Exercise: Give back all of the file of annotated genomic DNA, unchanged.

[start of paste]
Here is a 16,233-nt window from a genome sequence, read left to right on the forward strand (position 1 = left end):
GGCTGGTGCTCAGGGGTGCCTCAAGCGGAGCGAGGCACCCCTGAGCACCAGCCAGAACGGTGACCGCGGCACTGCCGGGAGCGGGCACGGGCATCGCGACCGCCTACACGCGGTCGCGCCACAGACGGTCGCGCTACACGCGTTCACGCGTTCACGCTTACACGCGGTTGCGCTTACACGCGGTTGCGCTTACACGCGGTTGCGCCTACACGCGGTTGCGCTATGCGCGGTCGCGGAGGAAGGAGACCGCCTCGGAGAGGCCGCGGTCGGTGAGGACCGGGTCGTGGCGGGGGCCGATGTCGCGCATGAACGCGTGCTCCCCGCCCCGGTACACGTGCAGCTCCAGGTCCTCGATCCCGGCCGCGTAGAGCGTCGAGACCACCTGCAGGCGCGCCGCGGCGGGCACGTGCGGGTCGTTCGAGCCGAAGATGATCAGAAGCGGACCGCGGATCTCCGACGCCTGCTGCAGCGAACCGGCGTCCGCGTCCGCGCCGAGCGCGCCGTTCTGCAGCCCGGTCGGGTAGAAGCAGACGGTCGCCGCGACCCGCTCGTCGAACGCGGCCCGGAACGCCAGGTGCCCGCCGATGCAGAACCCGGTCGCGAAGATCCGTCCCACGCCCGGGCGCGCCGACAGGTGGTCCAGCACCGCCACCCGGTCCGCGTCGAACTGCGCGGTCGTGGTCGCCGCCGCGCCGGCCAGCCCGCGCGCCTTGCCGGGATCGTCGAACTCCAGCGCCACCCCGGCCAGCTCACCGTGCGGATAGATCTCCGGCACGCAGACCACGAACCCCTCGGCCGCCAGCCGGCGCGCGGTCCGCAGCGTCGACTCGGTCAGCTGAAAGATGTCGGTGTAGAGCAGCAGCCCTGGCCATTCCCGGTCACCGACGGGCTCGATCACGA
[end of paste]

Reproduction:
Here is a 16,233-nt window from a genome sequence, read left to right on the forward strand (position 1 = left end):
GGCTGGTGCTCAGGGGTGCCTCAAGCGGAGCGAGGCACCCCTGAGCACCAGCCAGAACGGTGACCGCGGCACTGCCGGGAGCGGGCACGGGCATCGCGACCGCCTACACGCGGTCGCGCCACAGACGGTCGCGCTACACGCGTTCACGCGTTCACGCTTACACGCGGTTGCGCTTACACGCGGTTGCGCTTACACGCGGTTGCGCCTACACGCGGTTGCGCTATGCGCGGTCGCGGAGGAAGGAGACCGCCTCGGAGAGGCCGCGGTCGGTGAGGACCGGGTCGTGGCGGGGGCCGATGTCGCGCATGAACGCGTGCTCCCCGCCCCGGTACACGTGCAGCTCCAGGTCCTCGATCCCGGCCGCGTAGAGCGTCGAGACCACCTGCAGGCGCGCCGCGGCGGGCACGTGCGGGTCGTTCGAGCCGAAGATGATCAGAAGCGGACCGCGGATCTCCGACGCCTGCTGCAGCGAACCGGCGTCCGCGTCCGCGCCGAGCGCGCCGTTCTGCAGCCCGGTCGGGTAGAAGCAGACGGTCGCCGCGACCCGCTCGTCGAACGCGGCCCGGAACGCCAGGTGCCCGCCGATGCAGAACCCGGTCGCGAAGATCCGTCCCACGCCCGGGCGCGCCGACAGGTGGTCCAGCACCGCCACCCGGTCCGCGTCGAACTGCGCGGTCGTGGTCGCCGCCGCGCCGGCCAGCCCGCGCGCCTTGCCGGGATCGTCGAACTCCAGCGCCACCCCGGCCAGCTCACCGTGCGGATAGATCTCCGGCACGCAGACCACGAACCCCTCGGCCGCCAGCCGGCGCGCGGTCCGCAGCGTCGACTCGGTCAGCTGAAAGATGTCGGTGTAGAGCAGCAGCCCTGGCCATTCCCGGTCACCGACGGGCTCGATCACGA